by G. V. Tagare | 1950 | 2,142,515 words
This page describes The Advent of Baka Kalpa which is chapter 8 of the English translation of the Skanda Purana, the largest of the eighteen Mahapuranas, preserving the ancient Indian society and Hindu traditions in an encyclopedic format, detailling on topics such as dharma (virtous lifestyle), cosmogony (creation of the universe), mythology (itihasa), genealogy (vamsha) etc. This is the eighth chapter of the Reva-khanda of the Avantya-khanda of the Skanda Purana.
1-10a. When the world was destroyed again and enveloped with water, I was caught in the middle of the great ocean and so I crossed the waters with my arms. When a hundred divine years elapsed, O excellent king, I was completely exhausted. I began to meditate on the Lord who could take me across the great ocean.
On seeing that crane, I was dismayed: ‘Whence can there be the existence of a bird in this terrible, great ocean?’ I thought. Untiringly I went on swimming (to it) and asked that crane: “O Lord endowed with divine Yogic soul! Assuming the form of a bird you seem as if to enchant me. Who may you be, wandering in this vast expanse of waters? Do naṛrate this to me completely. Whoever you are, I do obeisance to you.”
He told me: “I am Mahādeva, Brahmā and Viṣṇu. O dear one, don’t you understand that the entire universe has been annihilated (or taken within)? O great sage, I am the father and mother of the universe as well as of yours. Seeing everything submerged in the great ocean, I was moved with sympathy. Hence I have come here in the guise of a bird. Why are you getting agitated? Why do you wander like this in the great ocean? Quickly come within the fold of my wings, O Brāhmaṇa, so that you can rest.”
10b-13. On being told thus by that Lord, O king, I ensconced myself within his wings and began wandering in the water. At the end of even a thousand Yugas I was not tired and I continued to be in the middle of the ocean. Then, O virtuous king, I suddenly heard in all the quarters an excellent, mysterious sound mixed with the sound of anklets. All of a sudden the entire mass of water in the ocean shrank in size. ‘What could this be?’ Thinking thus I looked in every direction.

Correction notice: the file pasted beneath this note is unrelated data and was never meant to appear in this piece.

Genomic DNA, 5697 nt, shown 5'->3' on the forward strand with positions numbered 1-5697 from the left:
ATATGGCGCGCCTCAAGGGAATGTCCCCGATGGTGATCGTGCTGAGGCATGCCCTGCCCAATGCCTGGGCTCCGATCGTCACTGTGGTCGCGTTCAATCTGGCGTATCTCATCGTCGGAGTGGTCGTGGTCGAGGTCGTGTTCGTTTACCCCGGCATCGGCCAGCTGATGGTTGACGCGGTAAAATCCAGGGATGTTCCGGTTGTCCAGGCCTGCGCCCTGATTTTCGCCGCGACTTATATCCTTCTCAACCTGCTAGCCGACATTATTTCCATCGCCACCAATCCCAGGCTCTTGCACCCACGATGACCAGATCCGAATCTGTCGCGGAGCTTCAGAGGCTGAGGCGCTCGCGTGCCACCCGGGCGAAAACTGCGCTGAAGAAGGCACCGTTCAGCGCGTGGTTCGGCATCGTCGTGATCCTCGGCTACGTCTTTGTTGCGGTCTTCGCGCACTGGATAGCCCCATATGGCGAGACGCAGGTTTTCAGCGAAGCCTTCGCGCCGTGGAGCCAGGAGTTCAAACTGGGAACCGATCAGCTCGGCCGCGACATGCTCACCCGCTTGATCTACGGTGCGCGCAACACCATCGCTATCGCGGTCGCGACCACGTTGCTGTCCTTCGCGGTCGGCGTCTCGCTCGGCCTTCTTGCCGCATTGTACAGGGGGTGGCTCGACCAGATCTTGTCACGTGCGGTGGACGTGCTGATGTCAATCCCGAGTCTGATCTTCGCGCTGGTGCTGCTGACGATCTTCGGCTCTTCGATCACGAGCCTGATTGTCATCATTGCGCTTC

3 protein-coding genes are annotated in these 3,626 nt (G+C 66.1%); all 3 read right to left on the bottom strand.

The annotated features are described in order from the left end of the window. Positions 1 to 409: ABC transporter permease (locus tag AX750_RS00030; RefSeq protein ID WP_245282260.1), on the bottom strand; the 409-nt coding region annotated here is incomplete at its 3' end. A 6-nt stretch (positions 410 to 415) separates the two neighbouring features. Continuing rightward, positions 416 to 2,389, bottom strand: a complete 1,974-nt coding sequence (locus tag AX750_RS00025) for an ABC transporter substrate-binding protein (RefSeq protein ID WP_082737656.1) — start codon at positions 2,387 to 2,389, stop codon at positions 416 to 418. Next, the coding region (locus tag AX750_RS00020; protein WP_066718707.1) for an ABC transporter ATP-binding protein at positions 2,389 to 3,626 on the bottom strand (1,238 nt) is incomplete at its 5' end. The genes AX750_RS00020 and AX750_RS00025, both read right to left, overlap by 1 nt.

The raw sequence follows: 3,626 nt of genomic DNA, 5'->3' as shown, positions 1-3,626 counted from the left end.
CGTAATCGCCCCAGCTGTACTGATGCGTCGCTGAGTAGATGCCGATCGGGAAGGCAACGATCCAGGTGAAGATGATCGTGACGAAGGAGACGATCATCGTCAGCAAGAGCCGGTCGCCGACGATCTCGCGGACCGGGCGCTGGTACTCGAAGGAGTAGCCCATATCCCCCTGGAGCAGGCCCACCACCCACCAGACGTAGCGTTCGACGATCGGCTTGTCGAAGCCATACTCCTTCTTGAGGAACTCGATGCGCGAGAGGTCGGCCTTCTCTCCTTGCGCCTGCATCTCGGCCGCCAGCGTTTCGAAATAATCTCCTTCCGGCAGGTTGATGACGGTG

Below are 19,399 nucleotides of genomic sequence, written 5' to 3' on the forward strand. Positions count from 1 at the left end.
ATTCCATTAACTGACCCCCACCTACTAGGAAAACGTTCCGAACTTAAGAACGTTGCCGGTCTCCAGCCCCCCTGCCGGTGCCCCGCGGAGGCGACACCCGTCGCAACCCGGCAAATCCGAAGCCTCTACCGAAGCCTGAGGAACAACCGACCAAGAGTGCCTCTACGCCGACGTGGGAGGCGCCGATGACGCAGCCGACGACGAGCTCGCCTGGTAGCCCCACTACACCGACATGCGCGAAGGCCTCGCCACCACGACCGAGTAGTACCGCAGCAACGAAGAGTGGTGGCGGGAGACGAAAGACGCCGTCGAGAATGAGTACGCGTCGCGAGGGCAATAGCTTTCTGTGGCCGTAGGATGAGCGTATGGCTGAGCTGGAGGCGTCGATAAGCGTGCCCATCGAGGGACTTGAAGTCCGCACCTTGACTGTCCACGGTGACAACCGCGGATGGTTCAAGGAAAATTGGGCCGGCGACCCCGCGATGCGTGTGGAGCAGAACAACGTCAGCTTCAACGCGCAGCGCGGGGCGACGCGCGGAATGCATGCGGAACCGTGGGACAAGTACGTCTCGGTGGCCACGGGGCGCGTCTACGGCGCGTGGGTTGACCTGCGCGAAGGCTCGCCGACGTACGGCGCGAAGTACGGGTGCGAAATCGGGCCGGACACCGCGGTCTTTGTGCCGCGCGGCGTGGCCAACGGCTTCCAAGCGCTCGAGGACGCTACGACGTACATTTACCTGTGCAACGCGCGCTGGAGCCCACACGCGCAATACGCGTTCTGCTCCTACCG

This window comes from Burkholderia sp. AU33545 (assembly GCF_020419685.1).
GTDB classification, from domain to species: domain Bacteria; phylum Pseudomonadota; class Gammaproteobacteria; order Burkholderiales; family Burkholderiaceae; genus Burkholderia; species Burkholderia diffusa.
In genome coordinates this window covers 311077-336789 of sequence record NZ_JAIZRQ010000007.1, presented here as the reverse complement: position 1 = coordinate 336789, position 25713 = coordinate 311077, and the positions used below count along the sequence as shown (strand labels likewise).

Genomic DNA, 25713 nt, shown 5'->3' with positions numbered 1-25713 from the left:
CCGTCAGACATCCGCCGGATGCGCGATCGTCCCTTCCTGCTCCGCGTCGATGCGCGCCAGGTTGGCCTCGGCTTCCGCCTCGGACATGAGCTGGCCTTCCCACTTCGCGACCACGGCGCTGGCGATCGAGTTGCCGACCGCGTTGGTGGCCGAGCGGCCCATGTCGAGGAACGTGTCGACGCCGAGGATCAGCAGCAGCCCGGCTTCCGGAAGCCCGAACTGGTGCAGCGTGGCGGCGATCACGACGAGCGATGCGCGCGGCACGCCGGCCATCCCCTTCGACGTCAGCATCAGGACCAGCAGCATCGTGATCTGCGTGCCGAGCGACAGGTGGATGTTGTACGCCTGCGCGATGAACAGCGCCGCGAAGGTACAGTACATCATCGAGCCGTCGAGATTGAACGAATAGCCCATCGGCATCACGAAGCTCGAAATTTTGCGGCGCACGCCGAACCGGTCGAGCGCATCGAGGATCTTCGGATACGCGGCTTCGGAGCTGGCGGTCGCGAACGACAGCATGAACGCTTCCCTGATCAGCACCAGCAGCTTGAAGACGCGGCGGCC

14-22. Ten girls from all the quarters came to the ocean. They were clad in gorgeous garments and bedecked with anklets and other ornaments. One of them had the lustre resembling that of the moon. Another had the radiance of the sun. A certain girl had the lustre of a mass of collyrium. One of the maidens had the brilliance of a red lotus. They had different forms. All of them were gentle and they were bedecked in various ornaments. Those holy maidens worshipped the crane with Arghya, Pādya and garlands. The self-refulgent mountain entered that immutable, very terrible bird of mountain-like size. It became enlarged into thousands of Yojanas and hundreds of Yojanas. There was a distance of thirty thousand Yojanas from the terrestrial zone.
Then the earthly zone assumed a divine refulgence abounding in five kinds of gems. There was a divine flight of stairs of crystal rendered very charming with golden pillars. (The city built there) extended to a thousand Yojanas. Twice that was its length. It had a great many tanks and wells, palaces and towers. Kalpa trees abounded in the place. It was decorated with sixty flags.
In that beautiful, excellent city there was another beautiful city embellished with various kinds of gems. The altar was brilliant with flags and banners. The city was two hundred Yojanas in length and a hundred Yojanas in width.
23-31. There was a very splendid river in the middle of the city. It had meritorious waters and rocky banks studded with gems. It was a great river. On its bank I saw a great Liṅga too. It had the lustre of lightning and the Sun. All round, it was set with blue sapphires. In some places it resembled fire. In some other places it was smoke-coloured, yellow in some places, red in other places and white elsewhere. The Liṅga of diverse colours was very wonderful to behold. It was surrounded by Brahmā, Viṣṇu, Indra and Sādhyas. It was surrounded by Nandīśvara and other Gaṇādhyakṣas, Indra and Ādityas. I stared at that great Liṅga of Īśāna alone.